Tuesday, September 9, 2014

The End! Not quite...

Photo by Stephen Nakatani, via Flickr
I sent off my latest manuscript (Superfluous Women, the 22nd Daisy Dalrymple mystery) three weeks ago. It’s always a huge relief to reach The End—not that I write “The End,” but I can see it in glowing letters nonetheless.

And then comes the revision letter.

My mystery editor has rarely asked for more than minor changes, at most a scene spruced up. This time, the letter started well: “...which I enjoyed thoroughly...”

Next came the bad news about the poem I wanted to include at the beginning. The poet, Vera Brittain, didn’t die long enough ago. The poem is still copyright. Do I want it badly enough to pay permission costs? If so, Macmillan’s legal department will attempt to track down the copyright-holder...

Last time I went through this, I wanted to introduce S.S. Van Dine’s Philo Vance into The Case of the Murdered Muckraker, my only book set in the US. He would have been a superb foil for Daisy. Alas, one can’t use other people’s characters without permission, any more than their poems. Van Dine’s books had been reissued sometime in the 1980s. The publisher hadn’t sent out any royalty checks for many years and had no idea to whom they’d send them if there were any. The agent who’d handled the reissue had long ago gone out of business or died (or both). The legal department was sure of only one thing: If I used Philo Vance, one or more heirs would come crawling out of the woodwork. Sorry, bye-bye, Philo.

Luckily he had only made an appearance in a proposal, so I didn’t have to rework an entire book.

As for Vera Brittain’s Superfluous Women, I left the last three lines of the poem at the head of the manuscript. Maybe the legal department will let me use that much.

The revision letter ended with a couple of minor odds and ends, including my editor admitting he thought he’d caught me in an anachronism (cryptic crosswords). He did a spot of research and discovered that they did exist at the time.

The zinger came in the middle of the letter: Would I consider (he’s a very polite editor!) rewriting the last chapter on such and such lines? I originally wrote it in a rush (The End in sight) and on rereading could only agree with him. So, back to work. Luckily it was mostly a matter of changing the point of view of one scene, adding one scene, then padding and reworking another.

I sent it back on Saturday. On Sunday (editors never get a day off) came the email response: “...it’s perfect. I particularly like the closing note at the end.”

Even allowing for a bit of exaggeration on his part, I’m happy!

Carola Dunn is author of the Daisy Dalrymple Mysteries, Cornish Mysteries, and multitudinous Regencies.


  1. Respecting copyrighted material of others is both a boon (it protects characters and passages in our books from being used without permission) and a bane (sometimes another author's work fits so well into our project). It also keeps us from being sued. As for poetry, a couple writers whose works I've edited have written their own poems-- as have I. This works well if the writer is also a poet, and it can be tailored to say exactly what we need it to.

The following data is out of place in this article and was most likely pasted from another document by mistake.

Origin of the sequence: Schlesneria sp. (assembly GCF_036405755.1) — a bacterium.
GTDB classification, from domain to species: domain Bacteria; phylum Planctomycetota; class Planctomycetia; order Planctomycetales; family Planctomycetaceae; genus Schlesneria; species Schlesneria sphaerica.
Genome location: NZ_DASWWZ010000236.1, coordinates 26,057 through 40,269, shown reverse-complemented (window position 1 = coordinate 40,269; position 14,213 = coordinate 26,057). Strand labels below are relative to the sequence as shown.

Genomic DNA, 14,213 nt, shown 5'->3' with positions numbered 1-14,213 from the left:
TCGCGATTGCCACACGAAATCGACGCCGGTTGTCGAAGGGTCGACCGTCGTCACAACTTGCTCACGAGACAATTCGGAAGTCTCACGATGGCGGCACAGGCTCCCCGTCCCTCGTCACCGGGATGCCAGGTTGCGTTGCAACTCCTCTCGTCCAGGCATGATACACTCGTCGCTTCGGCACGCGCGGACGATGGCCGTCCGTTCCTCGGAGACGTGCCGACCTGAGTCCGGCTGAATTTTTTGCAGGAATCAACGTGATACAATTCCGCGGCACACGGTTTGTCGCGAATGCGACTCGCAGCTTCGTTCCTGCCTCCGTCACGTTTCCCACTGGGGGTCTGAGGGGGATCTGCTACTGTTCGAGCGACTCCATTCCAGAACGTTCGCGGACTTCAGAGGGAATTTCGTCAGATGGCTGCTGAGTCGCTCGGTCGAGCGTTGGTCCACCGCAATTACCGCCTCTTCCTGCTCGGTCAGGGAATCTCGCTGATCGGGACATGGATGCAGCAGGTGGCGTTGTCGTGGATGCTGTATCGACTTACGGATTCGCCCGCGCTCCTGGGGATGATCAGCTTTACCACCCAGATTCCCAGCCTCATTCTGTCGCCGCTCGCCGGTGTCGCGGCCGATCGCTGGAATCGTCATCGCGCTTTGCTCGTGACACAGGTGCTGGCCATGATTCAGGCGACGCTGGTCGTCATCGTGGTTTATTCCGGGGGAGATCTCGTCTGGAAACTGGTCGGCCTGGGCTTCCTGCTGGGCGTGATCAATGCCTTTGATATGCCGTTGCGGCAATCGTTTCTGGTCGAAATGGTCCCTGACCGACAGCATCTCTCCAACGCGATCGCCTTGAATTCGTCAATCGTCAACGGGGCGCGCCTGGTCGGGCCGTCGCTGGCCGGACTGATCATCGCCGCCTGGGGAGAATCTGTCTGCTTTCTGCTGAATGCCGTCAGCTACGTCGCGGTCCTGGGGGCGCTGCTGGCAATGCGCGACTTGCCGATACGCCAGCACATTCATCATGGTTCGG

1. In this case a poem written by me would not have the impact of Brittain's. She not only was writing at the time, she was addressing the theme of my book, and she was herself a "superfluous woman," though later she did marry.

  2. Those pesky copyright laws. I wanted to use the lyrics from a song in a story: no could do. The artists are very much alive and popular. While I could write and ask them - they might be tickled enough to agree - chances are their money man would not agree.

    1. I used Anthem for Doomed Youth to begin my Anthem for Doomed Youth--Wilfred Owen was one of the Doomed Youth. Killed in action a week before the Armistice.

  3. Unconscious infringement of copyright is an occupational hazard: when something pops into your head that seems JUST RIGHT, you don't always stop in the heat of the moment to wonder "Have I come across this before in somebody else's work?" Thanks goodness for editors dedicated enough to check these things on your behalf!

  4. There is such a thing as fair use where a small amount of a copyright work can be used without infringement , especially with attribution. It is odd that some publishers will publish a while plagiarized book but balk at including a few lines of verse .I can understand why authors would just skip the whole thing rather than risk being put to the time and expense of obtaining a verdict of fair use.
    Can't wait for the new book. I love Daisy.

    1. Nancy, I'm hoping the last 3 lines constitute fair use.


The Blood-Red Pencil is a blog focusing on editing and writing advice. Some of our contributors are editors, some are authors, and some are writing sheep. Yes, sheep.


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